While I don’t know anything about women’s fashion, I do think I know something about reading financials, and it is from that perspective that I look at SHOO. SHOO is a pullback buy I was a few days late in discovering. Shares are down 15% in the last two weeks, and now trade for 10.5x free cash flow and under 6x EBITDA.
With the recent sharp decline in the price of SHOO, the company’s cash rich balance sheet now offers nearly 15% of the share price in cash. Much of that money will be used to buyback shares, and with the stock at a 52-week low, I’d look for management to start using some of that authorized money and create a floor under the stock - after all, a $59 million repurchase program is over 11% of the float, and with another 10% of the float short (over 7 average trading days worth of volume to cover), those two factors could create a short squeeze and a pop themselves.
I’m willing to bet that this strong brand with margins far in excess of its peers and consistent double-digit returns on equity will rebound, as I think the share price tumble was unwarranted and investors could see 20% upside as the market slowly realizes the fundamental strength.
Valero (VLO), America’s largest refiner, has come down more than 15% off of its 52-week high, and the swiftness of the pullback in the face of no real fundamental changes makes me see this as more of a buying opportunity on sector rotation weakness than anything else. People are still using refined petroleum, no new refineries are going to be built, and Valero’s heavy and sour crude processing capabilities put it at an advantage to other refiners that are limited to more costly light, sweet grades.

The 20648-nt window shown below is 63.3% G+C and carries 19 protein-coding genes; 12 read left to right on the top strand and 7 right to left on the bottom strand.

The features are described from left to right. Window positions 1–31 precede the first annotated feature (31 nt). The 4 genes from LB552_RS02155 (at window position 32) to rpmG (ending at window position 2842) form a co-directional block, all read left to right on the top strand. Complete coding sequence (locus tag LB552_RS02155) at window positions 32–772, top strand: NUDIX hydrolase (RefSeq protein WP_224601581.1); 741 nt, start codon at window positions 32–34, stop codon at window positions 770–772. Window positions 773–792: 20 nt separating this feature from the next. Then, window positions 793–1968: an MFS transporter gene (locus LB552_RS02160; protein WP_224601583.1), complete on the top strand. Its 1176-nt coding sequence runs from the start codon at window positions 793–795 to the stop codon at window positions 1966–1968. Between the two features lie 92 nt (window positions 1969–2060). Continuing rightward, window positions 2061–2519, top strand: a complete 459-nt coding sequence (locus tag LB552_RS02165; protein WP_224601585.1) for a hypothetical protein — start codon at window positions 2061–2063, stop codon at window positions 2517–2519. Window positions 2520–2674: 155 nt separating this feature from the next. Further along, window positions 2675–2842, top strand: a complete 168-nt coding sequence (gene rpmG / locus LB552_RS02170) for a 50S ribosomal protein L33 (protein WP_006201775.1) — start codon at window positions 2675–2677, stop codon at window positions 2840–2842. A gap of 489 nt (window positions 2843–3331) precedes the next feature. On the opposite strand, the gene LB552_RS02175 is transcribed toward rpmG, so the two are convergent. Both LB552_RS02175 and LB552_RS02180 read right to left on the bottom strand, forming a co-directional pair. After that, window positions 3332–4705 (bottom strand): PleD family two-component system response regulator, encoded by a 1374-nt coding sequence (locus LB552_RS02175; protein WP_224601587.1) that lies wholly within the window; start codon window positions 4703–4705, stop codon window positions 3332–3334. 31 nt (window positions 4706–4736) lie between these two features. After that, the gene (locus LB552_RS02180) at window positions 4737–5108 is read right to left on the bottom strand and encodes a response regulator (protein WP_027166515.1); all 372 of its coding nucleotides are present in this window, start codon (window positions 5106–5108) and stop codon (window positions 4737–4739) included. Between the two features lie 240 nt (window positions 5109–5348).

With $3.5 billion in free cash flow over the last year and a commitment to selling off underperforming assets and returning the money to shareholders through buybacks, I like the financial moves management has been making. Shares trade at 2x book value, even though the premium being placed on refining capacity coupled with the low carrying cost of Valero’s refineries means that the value of those assets is understated, and at 7x trailing earnings it is difficult to argue with how cheap the stock is.
I don’t use charts, but those of you who do should note that the last time VLO came into the $65 area, the stock held just below here and proceeded to run to over $75. I see more reasons why that should happen than the selling continues, although I would be willing to scale in and buy this stock down.
The last stock is New Frontier Media (NOOF), which is a distributor of adult videos through cable, satellite, and pay-per-view services. NOOF is just above 52-week lows and offers a whopping dividend yield of 6.01%, more than 100 basis points better than even the 30-year Treasury.
Yes, the payout ratio is quite high at 85% of free cash flow, but for a business with essentially no capital expenditures and 20% profit margins, I don’t see a liquidity squeeze anywhere in New Frontier’s future. Additionally, the company has a debt-free balance sheet loaded with more than $25 million in cash, not bad for a company with a market cap of just $200 million.
This is a cheap stock with the added benefit of a historically large dividend backed by real cash flow, and thus further downside seems rather limited.
Disclosure: Author does not have a position in stocks mentioned